I suggest that in the seconds, minutes, hours, days, weeks and months, that begin to unfold into the path that will be called “2011”, we need to walk that unwinding path with the “mind of a white belt.”

Shiroi-No-Obi (The White Belt)

This concept is derived from a Goshin-Do Karate percept, “Observe with the mind of a white belt.” The while belt, worn by novice students, is said to symbolize purity and innocence in terms of preconceptions as to Karate. (See Endnote # 1). When a Karate-Ka (student of Karate) first enters the Dojo, the neophyte observes without preconceived thought or emotion. Thus, one observes every detail, even the most minute, with the pure eyes of a child. In doing so, one is able to capture the inner most aspect of a Karate-Do technique and incorporate it into one’s personal repertoire.

Prior to the advent of modern colored belts, a Karate-Ka would wear the same belt (a white belt) during his entire training. Although the Karate uniform would be laundered  regularly, as a sign of respect, the Karate-Ka would not wash his belt. Over time, the white belt would become soiled. The belt would even be used to wipe the sweat from one’s brow after training. Thus, the belt would become discolored, eventually turning black from use, wear and tear. This is the humble birth of the all too coveted black belt.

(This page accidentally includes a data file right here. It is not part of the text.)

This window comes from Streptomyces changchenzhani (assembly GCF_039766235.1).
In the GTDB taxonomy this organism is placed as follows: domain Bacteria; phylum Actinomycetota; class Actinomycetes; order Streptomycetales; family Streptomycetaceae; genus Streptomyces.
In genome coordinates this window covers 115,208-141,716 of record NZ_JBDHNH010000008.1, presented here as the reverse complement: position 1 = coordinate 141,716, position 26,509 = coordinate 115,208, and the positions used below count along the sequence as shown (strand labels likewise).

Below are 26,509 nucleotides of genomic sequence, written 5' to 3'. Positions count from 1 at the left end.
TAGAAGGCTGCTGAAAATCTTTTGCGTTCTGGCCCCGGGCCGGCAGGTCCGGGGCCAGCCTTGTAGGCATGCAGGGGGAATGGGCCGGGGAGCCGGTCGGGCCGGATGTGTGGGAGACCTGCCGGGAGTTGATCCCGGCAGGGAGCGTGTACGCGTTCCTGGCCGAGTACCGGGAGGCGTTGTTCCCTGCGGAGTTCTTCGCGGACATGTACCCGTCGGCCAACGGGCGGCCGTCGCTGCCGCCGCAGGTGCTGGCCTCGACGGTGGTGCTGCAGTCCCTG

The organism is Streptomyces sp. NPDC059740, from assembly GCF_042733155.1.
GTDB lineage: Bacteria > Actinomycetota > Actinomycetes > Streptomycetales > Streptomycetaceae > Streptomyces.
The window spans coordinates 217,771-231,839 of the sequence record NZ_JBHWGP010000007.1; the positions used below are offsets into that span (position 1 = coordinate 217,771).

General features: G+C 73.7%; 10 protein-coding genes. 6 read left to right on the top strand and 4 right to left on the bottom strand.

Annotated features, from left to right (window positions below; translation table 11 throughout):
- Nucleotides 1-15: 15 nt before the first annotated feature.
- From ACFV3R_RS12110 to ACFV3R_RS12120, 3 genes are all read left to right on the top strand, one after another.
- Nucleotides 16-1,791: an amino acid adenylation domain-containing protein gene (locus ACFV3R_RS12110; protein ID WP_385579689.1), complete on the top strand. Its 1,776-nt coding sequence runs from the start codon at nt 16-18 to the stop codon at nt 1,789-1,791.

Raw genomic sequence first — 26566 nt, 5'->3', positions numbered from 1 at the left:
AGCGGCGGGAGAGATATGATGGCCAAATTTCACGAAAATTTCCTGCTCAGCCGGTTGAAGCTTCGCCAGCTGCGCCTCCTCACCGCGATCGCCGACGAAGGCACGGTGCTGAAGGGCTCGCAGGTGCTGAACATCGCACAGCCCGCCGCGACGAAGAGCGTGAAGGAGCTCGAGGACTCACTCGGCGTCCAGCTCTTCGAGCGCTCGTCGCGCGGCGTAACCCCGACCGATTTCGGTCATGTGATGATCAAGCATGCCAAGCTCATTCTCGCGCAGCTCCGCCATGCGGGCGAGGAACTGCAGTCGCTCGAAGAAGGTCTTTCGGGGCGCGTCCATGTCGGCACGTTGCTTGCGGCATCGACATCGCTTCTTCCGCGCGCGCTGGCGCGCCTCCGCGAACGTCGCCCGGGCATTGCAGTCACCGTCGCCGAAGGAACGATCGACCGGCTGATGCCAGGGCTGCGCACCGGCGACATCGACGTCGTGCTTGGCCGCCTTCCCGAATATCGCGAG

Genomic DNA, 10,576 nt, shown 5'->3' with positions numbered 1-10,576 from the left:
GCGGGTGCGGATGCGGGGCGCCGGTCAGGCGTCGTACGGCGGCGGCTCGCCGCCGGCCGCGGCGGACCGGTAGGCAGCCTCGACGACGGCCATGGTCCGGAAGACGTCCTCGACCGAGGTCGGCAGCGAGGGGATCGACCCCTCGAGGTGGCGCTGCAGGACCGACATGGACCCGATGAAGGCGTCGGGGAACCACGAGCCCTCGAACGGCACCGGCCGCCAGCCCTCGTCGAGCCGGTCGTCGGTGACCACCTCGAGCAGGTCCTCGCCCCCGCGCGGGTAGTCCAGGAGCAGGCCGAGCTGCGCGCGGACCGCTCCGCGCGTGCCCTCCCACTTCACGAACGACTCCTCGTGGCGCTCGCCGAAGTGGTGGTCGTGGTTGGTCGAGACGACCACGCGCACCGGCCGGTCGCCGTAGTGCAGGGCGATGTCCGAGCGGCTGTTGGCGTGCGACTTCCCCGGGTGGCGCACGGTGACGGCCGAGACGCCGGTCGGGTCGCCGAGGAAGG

In the final days that remain of the year 2010, we should shed our internal black belt. Our preconceptions, emotions and perhaps even thoughts have become “soiled” over time. In the first indicia of time that calls forth “2011!” let us all shed preconceptions – “internal and emotional baggage”. In the first millisecond of 2011, we should commit to don the belt of a novice and view the minutest details of the unfolding year with a pure and innocent heart and spirit. Let us all become the exalted white belt.

Wishing all a very Happy New Year, I remain

Sensei John Szmitkowski, Soke, Jiriki Kata-Do

ENDNOTES:

1. From: The Academy Of Goshin-Do Karate-Do Student Handbook, page 29.